Most of these newage people who claim to be "teachers" or "gurus" or "masters" have given the titles to themselves and offer no qualifications whatsoever to back up anything that they say. They are usually just parroting what they have read in books or other peoples programs and presenting it themselves. They have no skills in dealing with peoples psychology but do a nlp course and claim to be masters of the world, well of everyones problems anyway. I challenged the australian guy once who frequently claimed to be a teacher and spruiked the same crap that all these people do. If you aren't wanting it all right now anyhow you can get it you are just plain stupid in their eyes and they don't want anything to do with you. You obviously fall out of their target audience for sucking more money out of you so you are no longer needed and you are made to feel like that too. If you question them they shoot another question back at you (the usual tactic that they think we haven't mastered yet) and they always say that you have not applied the material sufficiently to understand it. Just amazing that they've got away with it for so long but it seems that it took the death of several people to make it so obvious that it made the news. Its extremely sad and these people are extremely dangerous. They will stop at nothing to feed their greedy addiction and that is why they should be shut down immediately. I notice that the aussie guy is now moving from personal development into marketing and religion. I guess he will now claim to be an expert marketer and be following gods footsteps too. No matter what they claim they will never find real satisfaction in what they do because they know they are being fake and it shows.

  27. dimsim says:

    "New-Wage/selfish-help/McSpirituality "

    Excellent names and their time for accountability has come.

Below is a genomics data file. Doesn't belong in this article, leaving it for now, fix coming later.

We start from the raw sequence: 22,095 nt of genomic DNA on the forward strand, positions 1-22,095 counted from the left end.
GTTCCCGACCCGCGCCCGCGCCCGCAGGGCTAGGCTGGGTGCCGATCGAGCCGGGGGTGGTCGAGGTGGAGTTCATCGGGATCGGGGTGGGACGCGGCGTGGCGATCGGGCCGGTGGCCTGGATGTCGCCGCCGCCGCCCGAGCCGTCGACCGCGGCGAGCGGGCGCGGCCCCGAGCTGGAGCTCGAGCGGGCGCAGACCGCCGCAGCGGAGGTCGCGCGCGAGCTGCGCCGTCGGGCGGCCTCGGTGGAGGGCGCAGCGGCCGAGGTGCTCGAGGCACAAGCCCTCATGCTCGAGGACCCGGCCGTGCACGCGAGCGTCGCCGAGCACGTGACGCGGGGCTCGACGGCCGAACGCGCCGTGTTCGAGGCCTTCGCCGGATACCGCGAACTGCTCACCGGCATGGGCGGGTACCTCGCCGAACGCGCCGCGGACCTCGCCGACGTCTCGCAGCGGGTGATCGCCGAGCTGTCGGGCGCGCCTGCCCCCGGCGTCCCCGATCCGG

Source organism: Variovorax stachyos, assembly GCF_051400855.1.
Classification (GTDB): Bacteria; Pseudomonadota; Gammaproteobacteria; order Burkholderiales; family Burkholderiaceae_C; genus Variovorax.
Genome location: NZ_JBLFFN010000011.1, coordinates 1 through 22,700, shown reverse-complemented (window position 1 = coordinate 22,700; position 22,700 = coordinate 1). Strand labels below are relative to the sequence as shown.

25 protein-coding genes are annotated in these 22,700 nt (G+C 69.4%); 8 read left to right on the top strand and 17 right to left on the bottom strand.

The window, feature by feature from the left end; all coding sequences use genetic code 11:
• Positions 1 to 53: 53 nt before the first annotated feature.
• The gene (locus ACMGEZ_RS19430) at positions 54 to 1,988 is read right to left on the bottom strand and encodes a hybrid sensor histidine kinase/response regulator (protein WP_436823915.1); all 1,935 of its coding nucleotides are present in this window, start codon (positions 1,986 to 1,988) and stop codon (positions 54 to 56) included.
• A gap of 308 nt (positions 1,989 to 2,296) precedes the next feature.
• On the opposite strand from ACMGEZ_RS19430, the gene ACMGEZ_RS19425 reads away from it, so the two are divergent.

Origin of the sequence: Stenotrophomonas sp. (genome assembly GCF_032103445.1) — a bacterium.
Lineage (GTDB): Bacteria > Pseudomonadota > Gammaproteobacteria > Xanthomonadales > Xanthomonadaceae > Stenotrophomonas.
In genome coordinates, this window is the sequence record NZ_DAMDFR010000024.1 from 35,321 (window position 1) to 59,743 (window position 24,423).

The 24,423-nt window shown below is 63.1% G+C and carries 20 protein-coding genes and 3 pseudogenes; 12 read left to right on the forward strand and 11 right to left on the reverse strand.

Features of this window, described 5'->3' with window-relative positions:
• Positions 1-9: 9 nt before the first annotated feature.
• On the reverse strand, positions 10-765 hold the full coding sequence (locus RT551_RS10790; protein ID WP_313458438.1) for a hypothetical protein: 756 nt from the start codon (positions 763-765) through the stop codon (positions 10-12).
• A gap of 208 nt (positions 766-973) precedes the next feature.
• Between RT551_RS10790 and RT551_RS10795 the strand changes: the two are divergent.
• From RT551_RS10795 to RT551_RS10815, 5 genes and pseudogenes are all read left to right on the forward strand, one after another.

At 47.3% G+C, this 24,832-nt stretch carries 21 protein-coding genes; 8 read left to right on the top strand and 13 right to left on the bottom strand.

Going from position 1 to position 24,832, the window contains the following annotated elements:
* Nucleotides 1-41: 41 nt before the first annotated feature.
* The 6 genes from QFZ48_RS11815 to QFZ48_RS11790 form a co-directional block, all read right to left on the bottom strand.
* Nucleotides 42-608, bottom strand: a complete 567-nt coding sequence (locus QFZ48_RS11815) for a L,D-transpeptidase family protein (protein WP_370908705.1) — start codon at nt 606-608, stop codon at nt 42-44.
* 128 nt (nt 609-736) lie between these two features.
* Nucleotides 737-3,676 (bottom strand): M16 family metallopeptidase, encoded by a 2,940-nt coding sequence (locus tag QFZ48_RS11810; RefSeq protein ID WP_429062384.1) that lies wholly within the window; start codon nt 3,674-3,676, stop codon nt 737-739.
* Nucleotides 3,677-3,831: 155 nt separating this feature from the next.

28. […] a guarantee like that from a suspected homicidal guru and master of hyperbole, it’s no wonder Bill Harris has mysteriously removed James Arthur Ray’s testimonial […]

  29. Anonymous says:

    I can’t help but put my two bits in here. I used to work for one of the secret teachers UNTIL I could no longer agree with the persons ethics. I discovered so much was going on behind my back and behind the backs of this persons clients that I was absolutely disgusted. This all was by someone who was claiming to be the guru of so much and a christian. I no longer buy anything to do with personal development in fact I treat it like a very serious drug addiction. For anyone caught in the web of charm and visualising, take a very hard look at yourself, your success and ask as many questions as you can think of from the person you are buying anything from. If you are criticised or do not like anything that you are being told start asking more questions because this is the point where you need to completely separate yourself. Full separation is the ONLY answer. I have seen far too much damage to too many lives as a result of one persons greed.

  30. Alexander says:

    Thanks, Duff. I'm not accustomed to agreeing (or at least not flat-out disagreeing) with so much of what one human writes. I'm really happy that you are writing.

    Yes, the pursuit of perfection is poisonous. I'm changing tracks as we speak with regard to it – the use of Core Transformation has been helping me a great deal in accepting being perfectly imperfect, or something, and has highlighted for me just how much suffering is caused by a) the understanding that things are not as they would be if they were perfect and b) seeking to make everything (including ourselves) fit whatever vision of perfect we have.

    Interestingly, however, I would not say that I have ceased looking for perfection. I think it's just a different perfection that I'm following now. It's a perfection of acceptance, a perfection of happiness. Is this more healthy, or just a paint job on a still-not-cool type of focus? I don't know, but it's certainly what I'm doing.

  31. […] also think we cause harm by allowing NLP practitioners and trainers to make ridiculous claims without being publicly criticized or held accountable for the results they actually […]

  32. […] Good News: You Can’t Have it All | Beyond Growth By Shana I also try to remind myself of the truth of suffering with the affirmation “I imperfectly accept my imperfections,” but feel free to write your own affirmations that make you smile and remind you of your humanness. A Christian might pray the serenity prayer, something I contemplate often: “God grant me the serenity to accept the things I cannot change; courage to change the things I can; and wisdom to know the difference.” If you feel uncomfortable with the word “God,” try rephrasing it as “May I have the serenity…” or however else would suit your metaphysics. via […]